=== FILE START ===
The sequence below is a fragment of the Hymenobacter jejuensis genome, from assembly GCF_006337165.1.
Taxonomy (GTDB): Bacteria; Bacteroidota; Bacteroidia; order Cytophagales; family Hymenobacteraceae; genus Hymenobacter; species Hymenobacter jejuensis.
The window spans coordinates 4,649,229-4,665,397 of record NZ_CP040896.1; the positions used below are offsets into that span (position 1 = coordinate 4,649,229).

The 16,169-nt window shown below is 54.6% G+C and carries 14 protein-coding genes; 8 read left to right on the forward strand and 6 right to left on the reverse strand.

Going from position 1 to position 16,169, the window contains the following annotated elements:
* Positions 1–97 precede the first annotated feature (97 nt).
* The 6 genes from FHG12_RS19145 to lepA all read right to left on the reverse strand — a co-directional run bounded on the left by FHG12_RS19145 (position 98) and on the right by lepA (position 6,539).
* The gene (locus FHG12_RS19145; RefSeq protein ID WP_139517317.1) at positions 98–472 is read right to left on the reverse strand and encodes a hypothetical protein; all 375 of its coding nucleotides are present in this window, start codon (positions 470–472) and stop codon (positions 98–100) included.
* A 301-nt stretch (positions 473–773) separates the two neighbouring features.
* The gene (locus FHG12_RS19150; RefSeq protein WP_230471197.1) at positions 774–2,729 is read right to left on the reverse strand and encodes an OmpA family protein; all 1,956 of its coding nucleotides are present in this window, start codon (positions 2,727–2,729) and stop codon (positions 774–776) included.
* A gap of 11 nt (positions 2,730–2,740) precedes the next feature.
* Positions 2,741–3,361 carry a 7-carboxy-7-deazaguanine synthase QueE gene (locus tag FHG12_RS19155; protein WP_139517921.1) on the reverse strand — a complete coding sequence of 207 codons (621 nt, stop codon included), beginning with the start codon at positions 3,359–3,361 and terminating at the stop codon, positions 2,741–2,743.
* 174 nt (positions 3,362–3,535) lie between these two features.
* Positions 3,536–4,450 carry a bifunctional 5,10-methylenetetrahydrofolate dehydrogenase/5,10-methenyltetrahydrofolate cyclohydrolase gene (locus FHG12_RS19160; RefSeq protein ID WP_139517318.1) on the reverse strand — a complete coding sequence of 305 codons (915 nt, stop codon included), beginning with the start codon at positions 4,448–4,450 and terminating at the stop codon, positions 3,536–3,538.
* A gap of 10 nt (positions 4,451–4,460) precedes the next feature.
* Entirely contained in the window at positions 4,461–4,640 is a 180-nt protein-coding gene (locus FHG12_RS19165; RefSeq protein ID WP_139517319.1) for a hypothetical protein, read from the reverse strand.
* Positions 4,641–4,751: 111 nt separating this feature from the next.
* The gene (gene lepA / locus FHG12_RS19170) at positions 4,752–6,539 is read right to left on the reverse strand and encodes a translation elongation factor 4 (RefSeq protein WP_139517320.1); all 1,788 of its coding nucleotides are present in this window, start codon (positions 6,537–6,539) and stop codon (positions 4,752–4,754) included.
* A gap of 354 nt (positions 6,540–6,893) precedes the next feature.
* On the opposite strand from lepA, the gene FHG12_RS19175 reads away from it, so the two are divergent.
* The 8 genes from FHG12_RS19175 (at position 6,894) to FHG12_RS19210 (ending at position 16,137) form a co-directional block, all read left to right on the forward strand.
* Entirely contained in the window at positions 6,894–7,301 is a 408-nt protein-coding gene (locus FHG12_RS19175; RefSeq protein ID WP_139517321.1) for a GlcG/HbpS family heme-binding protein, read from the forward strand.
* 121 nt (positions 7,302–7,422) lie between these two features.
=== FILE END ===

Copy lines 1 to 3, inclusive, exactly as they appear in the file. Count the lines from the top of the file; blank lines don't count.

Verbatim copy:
The sequence below is a fragment of the Hymenobacter jejuensis genome, from assembly GCF_006337165.1.
Taxonomy (GTDB): Bacteria; Bacteroidota; Bacteroidia; order Cytophagales; family Hymenobacteraceae; genus Hymenobacter; species Hymenobacter jejuensis.
The window spans coordinates 4,649,229-4,665,397 of record NZ_CP040896.1; the positions used below are offsets into that span (position 1 = coordinate 4,649,229).